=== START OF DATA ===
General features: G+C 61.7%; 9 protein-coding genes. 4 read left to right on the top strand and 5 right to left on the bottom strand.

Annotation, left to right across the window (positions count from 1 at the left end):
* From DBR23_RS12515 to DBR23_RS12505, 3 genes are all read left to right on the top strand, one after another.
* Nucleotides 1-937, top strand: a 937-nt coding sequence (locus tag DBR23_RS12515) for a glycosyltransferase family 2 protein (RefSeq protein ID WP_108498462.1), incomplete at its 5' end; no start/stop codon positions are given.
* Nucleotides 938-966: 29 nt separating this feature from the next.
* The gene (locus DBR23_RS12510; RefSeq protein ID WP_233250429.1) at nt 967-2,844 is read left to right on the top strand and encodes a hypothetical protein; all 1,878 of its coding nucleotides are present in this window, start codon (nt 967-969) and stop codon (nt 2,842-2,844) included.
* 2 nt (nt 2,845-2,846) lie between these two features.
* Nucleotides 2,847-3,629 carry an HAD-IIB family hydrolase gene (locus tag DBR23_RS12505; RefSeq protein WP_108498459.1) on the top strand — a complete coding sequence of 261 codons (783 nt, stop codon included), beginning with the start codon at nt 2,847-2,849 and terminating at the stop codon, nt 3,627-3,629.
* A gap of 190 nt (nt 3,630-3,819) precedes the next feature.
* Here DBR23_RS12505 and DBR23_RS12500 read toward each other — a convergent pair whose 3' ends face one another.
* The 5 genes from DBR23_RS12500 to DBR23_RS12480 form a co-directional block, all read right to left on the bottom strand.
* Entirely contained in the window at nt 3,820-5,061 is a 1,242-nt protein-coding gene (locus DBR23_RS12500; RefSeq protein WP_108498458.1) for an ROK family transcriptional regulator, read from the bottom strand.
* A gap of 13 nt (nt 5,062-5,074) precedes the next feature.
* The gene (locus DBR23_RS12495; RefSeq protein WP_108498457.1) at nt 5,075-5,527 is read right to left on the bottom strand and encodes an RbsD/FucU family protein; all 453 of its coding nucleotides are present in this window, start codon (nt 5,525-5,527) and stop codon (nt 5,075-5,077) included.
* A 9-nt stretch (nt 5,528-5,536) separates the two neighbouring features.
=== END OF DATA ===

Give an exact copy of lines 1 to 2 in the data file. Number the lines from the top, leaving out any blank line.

General features: G+C 61.7%; 9 protein-coding genes. 4 read left to right on the top strand and 5 right to left on the bottom strand.

Annotation, left to right across the window (positions count from 1 at the left end):